Cyber bullies cause more depression

And unlike traditional bullies, cyber bullies seem to be less depressed than their prey, the team at the National Institutes of Health found.

Jing Wang, Tonja Nansel and Ronald Iannotti of the NIH’s National Institute of Child Health and Human Development analysed data from an international survey from 2005/2006 that included 4,500 US preteens and teens.

They were asked specifically about feelings of depression, irritability, grouchiness and ability to concentrate, and also asked specifically if they had been hit, called names, shunned or sent negative messages via computer or cell phone — or done any of these things to other people.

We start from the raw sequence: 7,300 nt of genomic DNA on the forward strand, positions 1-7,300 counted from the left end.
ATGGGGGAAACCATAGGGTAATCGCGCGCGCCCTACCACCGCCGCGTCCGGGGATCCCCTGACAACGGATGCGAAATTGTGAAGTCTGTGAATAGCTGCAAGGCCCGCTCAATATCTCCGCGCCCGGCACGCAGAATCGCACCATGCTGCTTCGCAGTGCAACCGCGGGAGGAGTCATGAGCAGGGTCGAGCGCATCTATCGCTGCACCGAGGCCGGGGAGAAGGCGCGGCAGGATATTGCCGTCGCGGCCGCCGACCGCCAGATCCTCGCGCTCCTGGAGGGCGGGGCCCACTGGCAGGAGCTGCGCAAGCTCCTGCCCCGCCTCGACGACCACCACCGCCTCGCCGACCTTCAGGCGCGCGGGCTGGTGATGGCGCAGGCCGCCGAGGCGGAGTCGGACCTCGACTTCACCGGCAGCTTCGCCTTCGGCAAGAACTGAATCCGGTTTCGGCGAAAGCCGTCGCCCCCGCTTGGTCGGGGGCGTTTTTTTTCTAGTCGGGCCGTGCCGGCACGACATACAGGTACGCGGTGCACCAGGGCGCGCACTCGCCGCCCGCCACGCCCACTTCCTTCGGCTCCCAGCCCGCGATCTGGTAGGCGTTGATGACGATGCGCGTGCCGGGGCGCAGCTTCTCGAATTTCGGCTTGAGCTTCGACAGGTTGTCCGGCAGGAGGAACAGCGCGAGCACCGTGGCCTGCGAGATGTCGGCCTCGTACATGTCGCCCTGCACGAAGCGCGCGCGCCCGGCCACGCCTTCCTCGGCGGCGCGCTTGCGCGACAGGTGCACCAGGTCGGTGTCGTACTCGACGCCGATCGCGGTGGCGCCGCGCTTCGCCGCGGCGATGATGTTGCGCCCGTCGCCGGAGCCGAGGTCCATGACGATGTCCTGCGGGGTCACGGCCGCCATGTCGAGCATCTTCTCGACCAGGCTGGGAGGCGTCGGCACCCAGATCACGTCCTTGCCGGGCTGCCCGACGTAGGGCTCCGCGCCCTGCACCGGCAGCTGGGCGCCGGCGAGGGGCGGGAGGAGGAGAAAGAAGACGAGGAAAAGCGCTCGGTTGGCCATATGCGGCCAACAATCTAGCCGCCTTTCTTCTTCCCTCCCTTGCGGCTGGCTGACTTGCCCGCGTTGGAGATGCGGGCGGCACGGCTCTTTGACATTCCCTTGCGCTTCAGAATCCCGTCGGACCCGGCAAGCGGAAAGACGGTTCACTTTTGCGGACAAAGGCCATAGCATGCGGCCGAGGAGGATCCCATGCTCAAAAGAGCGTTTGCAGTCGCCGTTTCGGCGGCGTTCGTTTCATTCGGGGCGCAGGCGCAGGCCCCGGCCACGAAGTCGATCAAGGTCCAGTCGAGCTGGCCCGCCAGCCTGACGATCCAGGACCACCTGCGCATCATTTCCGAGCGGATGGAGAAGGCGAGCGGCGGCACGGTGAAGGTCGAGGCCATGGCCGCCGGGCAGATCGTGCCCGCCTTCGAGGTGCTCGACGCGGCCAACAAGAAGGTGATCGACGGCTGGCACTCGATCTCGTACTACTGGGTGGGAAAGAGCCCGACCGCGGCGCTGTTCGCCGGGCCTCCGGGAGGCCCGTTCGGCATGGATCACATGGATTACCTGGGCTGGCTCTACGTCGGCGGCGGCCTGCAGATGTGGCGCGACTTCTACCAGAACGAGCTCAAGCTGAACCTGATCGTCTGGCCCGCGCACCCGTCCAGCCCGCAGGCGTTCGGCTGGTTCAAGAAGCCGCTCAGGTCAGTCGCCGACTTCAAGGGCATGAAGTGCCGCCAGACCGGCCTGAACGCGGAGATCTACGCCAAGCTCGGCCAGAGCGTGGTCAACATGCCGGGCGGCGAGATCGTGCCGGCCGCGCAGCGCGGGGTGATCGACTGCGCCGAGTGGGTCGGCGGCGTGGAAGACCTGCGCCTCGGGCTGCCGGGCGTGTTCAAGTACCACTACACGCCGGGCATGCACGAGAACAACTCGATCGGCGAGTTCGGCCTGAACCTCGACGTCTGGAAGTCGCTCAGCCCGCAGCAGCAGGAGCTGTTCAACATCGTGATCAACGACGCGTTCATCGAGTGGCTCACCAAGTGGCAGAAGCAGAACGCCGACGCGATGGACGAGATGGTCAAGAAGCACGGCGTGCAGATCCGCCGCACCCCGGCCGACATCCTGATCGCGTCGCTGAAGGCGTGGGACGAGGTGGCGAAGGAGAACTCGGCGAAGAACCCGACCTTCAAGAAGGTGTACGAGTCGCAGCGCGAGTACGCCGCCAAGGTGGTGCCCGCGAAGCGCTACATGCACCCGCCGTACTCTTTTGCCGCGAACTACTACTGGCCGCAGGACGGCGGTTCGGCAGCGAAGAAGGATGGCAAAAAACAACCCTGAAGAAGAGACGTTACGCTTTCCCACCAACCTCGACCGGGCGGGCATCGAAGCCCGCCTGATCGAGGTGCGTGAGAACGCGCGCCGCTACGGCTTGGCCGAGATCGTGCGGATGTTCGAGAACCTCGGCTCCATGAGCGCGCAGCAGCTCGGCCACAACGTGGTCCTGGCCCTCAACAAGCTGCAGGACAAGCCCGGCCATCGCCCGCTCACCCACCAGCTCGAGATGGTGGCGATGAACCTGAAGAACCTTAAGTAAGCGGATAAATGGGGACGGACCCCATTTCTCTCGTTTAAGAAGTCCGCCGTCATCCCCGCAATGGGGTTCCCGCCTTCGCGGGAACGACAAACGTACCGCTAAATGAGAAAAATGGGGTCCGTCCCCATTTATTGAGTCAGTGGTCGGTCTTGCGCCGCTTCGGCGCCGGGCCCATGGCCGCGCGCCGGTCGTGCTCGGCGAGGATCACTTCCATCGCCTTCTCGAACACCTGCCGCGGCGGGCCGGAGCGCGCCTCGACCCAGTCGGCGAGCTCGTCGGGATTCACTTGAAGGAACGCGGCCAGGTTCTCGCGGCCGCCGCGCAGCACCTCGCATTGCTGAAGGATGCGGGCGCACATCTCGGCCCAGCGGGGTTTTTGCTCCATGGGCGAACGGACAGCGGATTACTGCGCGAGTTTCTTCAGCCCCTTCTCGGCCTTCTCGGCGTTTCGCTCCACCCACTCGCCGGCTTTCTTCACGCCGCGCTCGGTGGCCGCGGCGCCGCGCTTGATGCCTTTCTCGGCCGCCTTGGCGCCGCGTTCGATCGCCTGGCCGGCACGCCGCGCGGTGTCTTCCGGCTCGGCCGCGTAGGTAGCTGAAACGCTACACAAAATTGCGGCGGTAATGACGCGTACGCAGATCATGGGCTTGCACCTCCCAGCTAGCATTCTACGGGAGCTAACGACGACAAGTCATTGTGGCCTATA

“Unlike traditional bullying which usually involves a face-to-face confrontation, cyber victims may not see or identify their harasser,” Iannotti’s team wrote in the Journal of Adolescent Health.

“As such, cyber victims may be more likely to feel isolated, dehumanised or helpless at the time of the attack.”

The NIH team found that cyber bully victims reported higher levels of depression than frequent bullies.

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